Page 45 Review by Stephen
Gemma Bovery has been in the ground three weeks.
That's the first line, contemplated by the Normandy village boulanger, Raymond Joubert. He stands stooped in his bakery, eyes staring mournfully over his glasses. People have begun to forget - or anyway I don't hear talk in the shop any more. But I - I never stop thinking of her. The nights are the worst. If I sleep, I dream of her dead eyes which are the blue of stained glass... What I am now compelled to write - of the recent tragedy in our small town - is no more than an attempt to make some sense of what happened: an attempt to discover the facts and thereby the extent (or the limit) of my own culpability.
Raymond had become a friend to the Boverys, who moved out to France on artist Gemma's insistence, drawn by the glamour of an ideal she never found. Instead she became restless, got carried away with retail therapy in order to reinvigorate her beauty (the new-look Gemma was modelled on Princess Dianna), and fell in love with another man. But it wasn't Raymond... Some of these things Joubert already knew, some of them he discovers in the diaries he steals from her broken husband, Charlie.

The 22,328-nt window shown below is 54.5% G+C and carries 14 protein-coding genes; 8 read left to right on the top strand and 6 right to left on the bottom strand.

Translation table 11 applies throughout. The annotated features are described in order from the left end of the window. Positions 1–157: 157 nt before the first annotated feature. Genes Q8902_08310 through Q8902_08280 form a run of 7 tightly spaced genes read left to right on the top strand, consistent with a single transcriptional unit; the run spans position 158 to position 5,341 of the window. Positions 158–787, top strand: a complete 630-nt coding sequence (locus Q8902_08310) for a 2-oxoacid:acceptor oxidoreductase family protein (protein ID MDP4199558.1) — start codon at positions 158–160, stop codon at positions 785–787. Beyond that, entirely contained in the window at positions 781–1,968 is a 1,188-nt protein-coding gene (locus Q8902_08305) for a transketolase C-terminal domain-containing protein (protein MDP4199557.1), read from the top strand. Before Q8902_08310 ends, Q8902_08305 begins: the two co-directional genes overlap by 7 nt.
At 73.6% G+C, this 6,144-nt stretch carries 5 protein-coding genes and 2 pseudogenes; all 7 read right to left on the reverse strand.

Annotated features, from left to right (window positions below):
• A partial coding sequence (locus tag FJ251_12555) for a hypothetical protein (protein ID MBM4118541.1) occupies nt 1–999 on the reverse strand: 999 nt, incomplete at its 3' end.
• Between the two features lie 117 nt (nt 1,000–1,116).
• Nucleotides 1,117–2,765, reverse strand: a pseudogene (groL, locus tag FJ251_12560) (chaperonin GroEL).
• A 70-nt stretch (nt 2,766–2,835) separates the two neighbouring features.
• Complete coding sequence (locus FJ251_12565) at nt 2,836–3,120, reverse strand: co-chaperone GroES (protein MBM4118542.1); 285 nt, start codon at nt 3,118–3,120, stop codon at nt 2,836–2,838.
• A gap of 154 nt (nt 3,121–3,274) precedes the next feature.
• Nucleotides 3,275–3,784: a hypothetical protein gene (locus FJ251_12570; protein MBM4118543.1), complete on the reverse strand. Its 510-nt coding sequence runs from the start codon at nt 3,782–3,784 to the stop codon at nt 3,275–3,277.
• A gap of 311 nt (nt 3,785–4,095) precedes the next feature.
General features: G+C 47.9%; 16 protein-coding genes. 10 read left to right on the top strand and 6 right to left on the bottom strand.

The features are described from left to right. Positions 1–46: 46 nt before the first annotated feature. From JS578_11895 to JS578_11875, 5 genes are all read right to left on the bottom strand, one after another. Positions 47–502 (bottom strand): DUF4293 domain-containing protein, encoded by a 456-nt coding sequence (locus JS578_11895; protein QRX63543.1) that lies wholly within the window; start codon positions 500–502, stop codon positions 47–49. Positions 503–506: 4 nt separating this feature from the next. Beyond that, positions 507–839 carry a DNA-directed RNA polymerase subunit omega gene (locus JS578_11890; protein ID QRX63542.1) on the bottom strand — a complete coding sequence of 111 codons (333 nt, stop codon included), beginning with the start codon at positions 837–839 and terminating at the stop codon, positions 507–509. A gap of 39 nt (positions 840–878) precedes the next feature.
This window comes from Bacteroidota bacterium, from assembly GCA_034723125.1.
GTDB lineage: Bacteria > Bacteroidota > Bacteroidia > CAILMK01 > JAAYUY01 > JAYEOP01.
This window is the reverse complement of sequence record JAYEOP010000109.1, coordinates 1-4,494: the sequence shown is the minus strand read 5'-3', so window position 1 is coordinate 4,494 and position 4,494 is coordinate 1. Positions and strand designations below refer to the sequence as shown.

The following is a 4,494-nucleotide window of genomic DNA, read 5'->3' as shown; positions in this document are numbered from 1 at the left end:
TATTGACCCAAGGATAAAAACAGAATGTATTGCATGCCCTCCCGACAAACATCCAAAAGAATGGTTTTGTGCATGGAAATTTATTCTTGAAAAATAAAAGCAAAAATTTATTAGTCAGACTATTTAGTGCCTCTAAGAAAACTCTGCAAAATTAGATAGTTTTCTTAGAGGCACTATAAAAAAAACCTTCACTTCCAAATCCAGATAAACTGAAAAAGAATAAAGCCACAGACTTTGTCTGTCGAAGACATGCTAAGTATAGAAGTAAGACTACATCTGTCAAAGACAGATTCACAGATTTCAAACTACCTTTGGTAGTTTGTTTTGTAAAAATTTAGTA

This book is a cleverly conceived autopsy, then, using Gemma's diaries and Raymond's memories to piece together the events that led up to her death, and Raymond's role in them. It's not just a reworking of the French novel, Flaubert's Madame Bovary (no, you don't need to have read it), but a story in which the book itself plays a critical role. Like TAMARA DREWE, this was originally serialised in The Guardian, but on a daily basis and in soft grey pencil.
Mark was a fan, I am a fan, Tom's Mum is a fan. The Honeywell HZ519 is more of a convection heater, but that's besides the point.